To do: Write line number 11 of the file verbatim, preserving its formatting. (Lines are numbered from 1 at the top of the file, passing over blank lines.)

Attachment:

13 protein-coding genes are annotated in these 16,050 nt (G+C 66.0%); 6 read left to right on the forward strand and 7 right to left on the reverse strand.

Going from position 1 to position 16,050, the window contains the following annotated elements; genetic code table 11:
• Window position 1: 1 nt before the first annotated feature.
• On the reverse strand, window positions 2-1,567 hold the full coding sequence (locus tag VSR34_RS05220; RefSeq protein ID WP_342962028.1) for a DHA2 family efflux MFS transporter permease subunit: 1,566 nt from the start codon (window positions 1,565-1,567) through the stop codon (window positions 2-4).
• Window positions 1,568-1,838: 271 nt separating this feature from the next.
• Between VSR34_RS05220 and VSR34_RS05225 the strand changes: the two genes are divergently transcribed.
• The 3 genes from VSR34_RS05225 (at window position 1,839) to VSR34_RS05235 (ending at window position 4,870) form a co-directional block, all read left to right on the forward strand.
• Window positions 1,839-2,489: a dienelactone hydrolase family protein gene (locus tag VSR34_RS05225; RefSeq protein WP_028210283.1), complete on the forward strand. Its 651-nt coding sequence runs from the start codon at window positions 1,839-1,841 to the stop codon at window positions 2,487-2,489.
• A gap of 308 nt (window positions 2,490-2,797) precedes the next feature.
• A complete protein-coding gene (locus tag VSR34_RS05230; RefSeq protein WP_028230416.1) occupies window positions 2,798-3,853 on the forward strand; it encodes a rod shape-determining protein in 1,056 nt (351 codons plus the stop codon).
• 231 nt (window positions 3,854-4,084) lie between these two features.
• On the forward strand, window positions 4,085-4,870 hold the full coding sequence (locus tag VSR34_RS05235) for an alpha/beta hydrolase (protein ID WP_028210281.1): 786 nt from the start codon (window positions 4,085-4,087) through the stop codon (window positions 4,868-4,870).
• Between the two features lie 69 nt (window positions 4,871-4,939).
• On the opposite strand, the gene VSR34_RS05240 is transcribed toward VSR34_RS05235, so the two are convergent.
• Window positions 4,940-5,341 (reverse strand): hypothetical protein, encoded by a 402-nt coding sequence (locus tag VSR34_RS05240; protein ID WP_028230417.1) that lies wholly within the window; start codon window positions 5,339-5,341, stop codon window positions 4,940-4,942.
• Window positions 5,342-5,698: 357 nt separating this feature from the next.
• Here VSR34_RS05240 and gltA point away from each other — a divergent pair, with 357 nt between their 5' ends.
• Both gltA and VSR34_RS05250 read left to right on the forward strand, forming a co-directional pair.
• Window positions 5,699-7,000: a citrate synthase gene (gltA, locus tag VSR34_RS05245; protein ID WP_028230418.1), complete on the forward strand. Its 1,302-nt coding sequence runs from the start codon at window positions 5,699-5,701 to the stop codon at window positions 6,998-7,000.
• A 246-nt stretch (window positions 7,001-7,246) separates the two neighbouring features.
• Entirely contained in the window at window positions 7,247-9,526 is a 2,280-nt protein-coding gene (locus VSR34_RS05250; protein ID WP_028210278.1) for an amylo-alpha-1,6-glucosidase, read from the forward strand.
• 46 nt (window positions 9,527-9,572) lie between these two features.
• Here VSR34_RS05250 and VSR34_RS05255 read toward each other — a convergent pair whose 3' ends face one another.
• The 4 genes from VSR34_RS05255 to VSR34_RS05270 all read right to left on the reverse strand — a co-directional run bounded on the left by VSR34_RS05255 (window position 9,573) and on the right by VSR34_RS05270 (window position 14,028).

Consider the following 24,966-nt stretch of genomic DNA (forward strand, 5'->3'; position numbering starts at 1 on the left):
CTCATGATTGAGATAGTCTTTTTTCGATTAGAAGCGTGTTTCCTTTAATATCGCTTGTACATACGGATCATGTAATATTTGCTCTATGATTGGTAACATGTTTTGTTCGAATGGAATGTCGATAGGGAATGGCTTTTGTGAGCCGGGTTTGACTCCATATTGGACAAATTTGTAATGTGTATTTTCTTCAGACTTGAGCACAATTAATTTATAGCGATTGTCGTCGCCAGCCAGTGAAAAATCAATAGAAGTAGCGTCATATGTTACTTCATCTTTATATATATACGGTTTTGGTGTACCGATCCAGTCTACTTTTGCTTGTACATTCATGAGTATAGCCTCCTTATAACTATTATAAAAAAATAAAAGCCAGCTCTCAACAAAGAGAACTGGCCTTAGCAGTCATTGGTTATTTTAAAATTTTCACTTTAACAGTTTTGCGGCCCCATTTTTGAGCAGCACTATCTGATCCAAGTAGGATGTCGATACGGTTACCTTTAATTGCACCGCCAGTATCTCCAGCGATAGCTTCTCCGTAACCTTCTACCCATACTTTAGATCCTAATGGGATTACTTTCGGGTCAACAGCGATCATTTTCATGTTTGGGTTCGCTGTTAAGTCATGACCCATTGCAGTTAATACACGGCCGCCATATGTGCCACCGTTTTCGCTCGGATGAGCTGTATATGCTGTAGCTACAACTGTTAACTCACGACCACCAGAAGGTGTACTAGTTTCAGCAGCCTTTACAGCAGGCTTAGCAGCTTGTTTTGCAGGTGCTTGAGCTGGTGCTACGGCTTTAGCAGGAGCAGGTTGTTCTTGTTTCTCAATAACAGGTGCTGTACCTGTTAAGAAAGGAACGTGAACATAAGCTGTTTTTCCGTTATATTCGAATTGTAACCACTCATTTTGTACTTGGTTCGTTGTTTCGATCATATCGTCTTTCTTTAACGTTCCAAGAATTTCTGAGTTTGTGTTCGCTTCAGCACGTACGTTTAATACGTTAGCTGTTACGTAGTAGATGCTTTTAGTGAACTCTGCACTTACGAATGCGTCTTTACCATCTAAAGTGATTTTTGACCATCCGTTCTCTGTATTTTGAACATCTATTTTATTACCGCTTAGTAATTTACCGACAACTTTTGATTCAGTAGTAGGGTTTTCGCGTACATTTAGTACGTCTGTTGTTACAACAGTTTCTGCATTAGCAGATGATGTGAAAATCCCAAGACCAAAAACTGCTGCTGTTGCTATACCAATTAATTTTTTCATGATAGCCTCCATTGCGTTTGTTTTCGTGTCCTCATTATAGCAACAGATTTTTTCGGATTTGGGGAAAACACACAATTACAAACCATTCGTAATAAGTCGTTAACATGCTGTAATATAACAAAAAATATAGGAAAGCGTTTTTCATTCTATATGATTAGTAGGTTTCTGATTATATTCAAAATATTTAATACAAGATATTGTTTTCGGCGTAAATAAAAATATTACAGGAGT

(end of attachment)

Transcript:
• 231 nt (window positions 3,854-4,084) lie between these two features.